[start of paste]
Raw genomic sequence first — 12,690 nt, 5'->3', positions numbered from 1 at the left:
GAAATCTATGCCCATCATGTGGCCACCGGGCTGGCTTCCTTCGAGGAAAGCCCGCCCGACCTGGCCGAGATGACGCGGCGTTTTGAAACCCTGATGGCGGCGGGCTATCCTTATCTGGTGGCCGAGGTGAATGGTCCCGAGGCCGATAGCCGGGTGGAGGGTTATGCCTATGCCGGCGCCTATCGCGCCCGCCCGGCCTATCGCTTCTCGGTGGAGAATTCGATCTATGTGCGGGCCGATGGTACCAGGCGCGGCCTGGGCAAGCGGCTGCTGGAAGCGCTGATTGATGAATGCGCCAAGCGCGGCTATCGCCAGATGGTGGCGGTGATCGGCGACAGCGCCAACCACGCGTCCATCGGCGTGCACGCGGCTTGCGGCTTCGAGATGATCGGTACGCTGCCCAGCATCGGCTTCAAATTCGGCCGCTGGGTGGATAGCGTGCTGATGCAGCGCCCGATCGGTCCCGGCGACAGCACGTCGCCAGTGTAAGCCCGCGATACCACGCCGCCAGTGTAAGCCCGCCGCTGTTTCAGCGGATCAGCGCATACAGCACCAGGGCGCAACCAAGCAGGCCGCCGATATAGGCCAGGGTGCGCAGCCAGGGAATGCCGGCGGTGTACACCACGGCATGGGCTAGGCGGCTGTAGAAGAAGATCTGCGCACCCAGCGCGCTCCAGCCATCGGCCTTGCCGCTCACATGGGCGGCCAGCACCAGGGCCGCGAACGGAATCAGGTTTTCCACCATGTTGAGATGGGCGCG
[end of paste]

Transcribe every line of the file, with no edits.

Raw genomic sequence first — 12,690 nt, 5'->3', positions numbered from 1 at the left:
GAAATCTATGCCCATCATGTGGCCACCGGGCTGGCTTCCTTCGAGGAAAGCCCGCCCGACCTGGCCGAGATGACGCGGCGTTTTGAAACCCTGATGGCGGCGGGCTATCCTTATCTGGTGGCCGAGGTGAATGGTCCCGAGGCCGATAGCCGGGTGGAGGGTTATGCCTATGCCGGCGCCTATCGCGCCCGCCCGGCCTATCGCTTCTCGGTGGAGAATTCGATCTATGTGCGGGCCGATGGTACCAGGCGCGGCCTGGGCAAGCGGCTGCTGGAAGCGCTGATTGATGAATGCGCCAAGCGCGGCTATCGCCAGATGGTGGCGGTGATCGGCGACAGCGCCAACCACGCGTCCATCGGCGTGCACGCGGCTTGCGGCTTCGAGATGATCGGTACGCTGCCCAGCATCGGCTTCAAATTCGGCCGCTGGGTGGATAGCGTGCTGATGCAGCGCCCGATCGGTCCCGGCGACAGCACGTCGCCAGTGTAAGCCCGCGATACCACGCCGCCAGTGTAAGCCCGCCGCTGTTTCAGCGGATCAGCGCATACAGCACCAGGGCGCAACCAAGCAGGCCGCCGATATAGGCCAGGGTGCGCAGCCAGGGAATGCCGGCGGTGTACACCACGGCATGGGCTAGGCGGCTGTAGAAGAAGATCTGCGCACCCAGCGCGCTCCAGCCATCGGCCTTGCCGCTCACATGGGCGGCCAGCACCAGGGCCGCGAACGGAATCAGGTTTTCCACCATGTTGAGATGGGCGCG